Apology for Platforms

By Charles E. Mills [Public domain], via Wikimedia Commons
When I was writing The Rise of the Blogosphere in 2006, I puzzled over how to approach Benjamin Franklin’s 1731 “Apology for Printers.” As the book is meant to provide background for the rise of the blogs (and, though I had never heard the phrase then, of “social media”) in American journalism, Franklin’s apology needed to be included. After all, American journalists have often thought it referred to them. Clearly, though, it doesn’t.

I thought of that yesterday when I read Isaac Stanley-Becker’s “The apology from Benjamin Franklin that predicted the fight over falsehood and hate on social media” in the Washington Post yesterday. Though Franklin’s apology has little to do directly with journalism, it does, as Stanley-Becker points out, show that “Franklin learned lessons from this experience, lessons that endure today.”

In my book, I write that many people mistake it:

for a statement on the press, forgetting that the press did not then exist as an enterprise separate from the printing trade and ignoring the fact that Franklin constantly refers to his role as a printer, not as writer, editor or publisher. [Eric] Burns. for example, sees it as Franklin’s means “to explain the problems of journalism to his readers,” and [Walter] Isaacson calls it “one of the best and most forceful defenses of a free press.” The relevance, however, is simply to printers, as is indicated most forcefully in point #5, where Franklin writes that printers “chearfully serve all contending Writers that pay them well.” This is a defense of a craft in practical terms, not of an institution (especially not of an institution that did not even exist in a codifiable form at that time). (13)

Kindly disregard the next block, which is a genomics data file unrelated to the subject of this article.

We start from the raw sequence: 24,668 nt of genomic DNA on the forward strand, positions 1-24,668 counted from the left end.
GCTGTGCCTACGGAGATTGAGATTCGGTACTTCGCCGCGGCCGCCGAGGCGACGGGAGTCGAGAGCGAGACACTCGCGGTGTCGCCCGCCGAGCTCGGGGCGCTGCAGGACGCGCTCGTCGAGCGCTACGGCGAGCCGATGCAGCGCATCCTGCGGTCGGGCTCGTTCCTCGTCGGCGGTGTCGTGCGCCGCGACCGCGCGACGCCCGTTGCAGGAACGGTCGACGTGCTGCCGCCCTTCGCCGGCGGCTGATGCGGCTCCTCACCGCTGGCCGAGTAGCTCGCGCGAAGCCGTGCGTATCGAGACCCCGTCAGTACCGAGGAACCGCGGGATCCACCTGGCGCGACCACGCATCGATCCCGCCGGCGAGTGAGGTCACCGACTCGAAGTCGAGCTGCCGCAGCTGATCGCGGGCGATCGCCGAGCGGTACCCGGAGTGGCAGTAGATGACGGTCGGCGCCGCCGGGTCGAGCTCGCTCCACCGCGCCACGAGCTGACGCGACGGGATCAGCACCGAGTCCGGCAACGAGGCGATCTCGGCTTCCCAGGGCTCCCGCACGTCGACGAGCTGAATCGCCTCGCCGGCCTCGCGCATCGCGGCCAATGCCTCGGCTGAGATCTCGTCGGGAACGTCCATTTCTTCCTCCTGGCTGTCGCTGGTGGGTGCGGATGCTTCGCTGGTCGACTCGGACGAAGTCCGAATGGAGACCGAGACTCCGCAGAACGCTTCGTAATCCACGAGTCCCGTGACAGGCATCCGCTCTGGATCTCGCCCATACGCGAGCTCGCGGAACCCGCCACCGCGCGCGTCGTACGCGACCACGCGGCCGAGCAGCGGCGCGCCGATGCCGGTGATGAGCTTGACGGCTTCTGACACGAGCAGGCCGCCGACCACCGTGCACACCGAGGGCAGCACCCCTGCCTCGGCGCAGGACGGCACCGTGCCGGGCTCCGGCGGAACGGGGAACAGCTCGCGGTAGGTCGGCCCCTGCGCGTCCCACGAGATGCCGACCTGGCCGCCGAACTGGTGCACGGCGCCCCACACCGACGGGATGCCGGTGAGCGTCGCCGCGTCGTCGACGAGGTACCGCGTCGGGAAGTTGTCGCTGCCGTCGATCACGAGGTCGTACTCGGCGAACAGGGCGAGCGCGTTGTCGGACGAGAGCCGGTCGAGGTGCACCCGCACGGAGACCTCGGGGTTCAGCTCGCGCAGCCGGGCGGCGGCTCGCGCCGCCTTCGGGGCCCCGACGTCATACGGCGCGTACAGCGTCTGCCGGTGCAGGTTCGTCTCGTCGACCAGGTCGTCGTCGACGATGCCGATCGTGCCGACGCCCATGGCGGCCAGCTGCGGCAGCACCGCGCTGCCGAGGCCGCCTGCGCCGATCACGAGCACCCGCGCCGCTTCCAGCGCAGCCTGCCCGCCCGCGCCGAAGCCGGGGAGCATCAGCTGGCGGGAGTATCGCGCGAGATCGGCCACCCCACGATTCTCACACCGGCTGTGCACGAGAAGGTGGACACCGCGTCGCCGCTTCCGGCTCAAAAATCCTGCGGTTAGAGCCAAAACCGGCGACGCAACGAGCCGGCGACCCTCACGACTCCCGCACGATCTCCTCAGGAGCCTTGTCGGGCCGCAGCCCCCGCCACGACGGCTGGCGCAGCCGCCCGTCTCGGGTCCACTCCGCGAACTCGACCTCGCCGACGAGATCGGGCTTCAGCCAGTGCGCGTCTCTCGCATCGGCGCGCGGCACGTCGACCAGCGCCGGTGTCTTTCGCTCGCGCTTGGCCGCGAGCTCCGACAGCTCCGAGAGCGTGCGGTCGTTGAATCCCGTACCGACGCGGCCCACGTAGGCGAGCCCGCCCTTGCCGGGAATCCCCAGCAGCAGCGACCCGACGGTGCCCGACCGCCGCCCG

Stanley-Becker doesn’t fall into that trap. His point is that our social-media platforms are analogous to the printers of the 18th century, at least in terms of their responsibilities to the public. He writes that Franklin’s “frustration at the pitch of the debate is fitting for present times. The principles he articulated, with his characteristic irreverence, seem relevant, too.”

The tenth of Franklin’s points, as Stanley-Becker points out, is the stickiest for him and for today’s social-media platforms:

I have also always refus’d to print such things as might do real Injury to any Person, how much soever I have been solicited, and tempted with Offers of great Pay; and how much soever I have by refusing got the Ill-will of those who would have employ’d me. I have heretofore fallen under the Resentment of large Bodies of Men, for refusing absolutely to print any of their Party or Personal Reflections. In this Manner I have made my self many Enemies, and the constant Fatigue of denying is almost insupportable.

Franklin never manages to define the point at which he would start refusing to print. In a way, he couldn’t: That line is based on societal norms that are constantly in flux. It was so for him just as much as it is for Google, Facebook, Twitter and the rest today.

However, this was not then (it couldn’t have been: The Bill of Rights was some 70 years away), as it is not now, a question of Freedom of Speech. It is a question of the responsibility of a business to the society that supports it. It remains, as I wrote, a “thorny issue… for ISPs, for webmasters, and even for search-engine providers today.” It is not, however (as I am sure Stanley-Becker would agree), an issue concerning the integrity of the profession of journalism.

Alex Jones, who was recently booted from a number of social-media platforms, tweeted:

This is nonsense that only passes muster with people who do not understand the differences between business, journalism and government. What Franklin was doing, and what the platforms have done to Jones, is simply responsible business practice within the confines dictated by the supporting culture. It is not censorship and it is not tyranny.

We are not all Alex Jones now.

But, on the other hand, we perhaps should each of us think of ourselves in terms of Ben Franklin, asking what would he do? After all, he is much more critical to the survival of our country than Jones ever could be.

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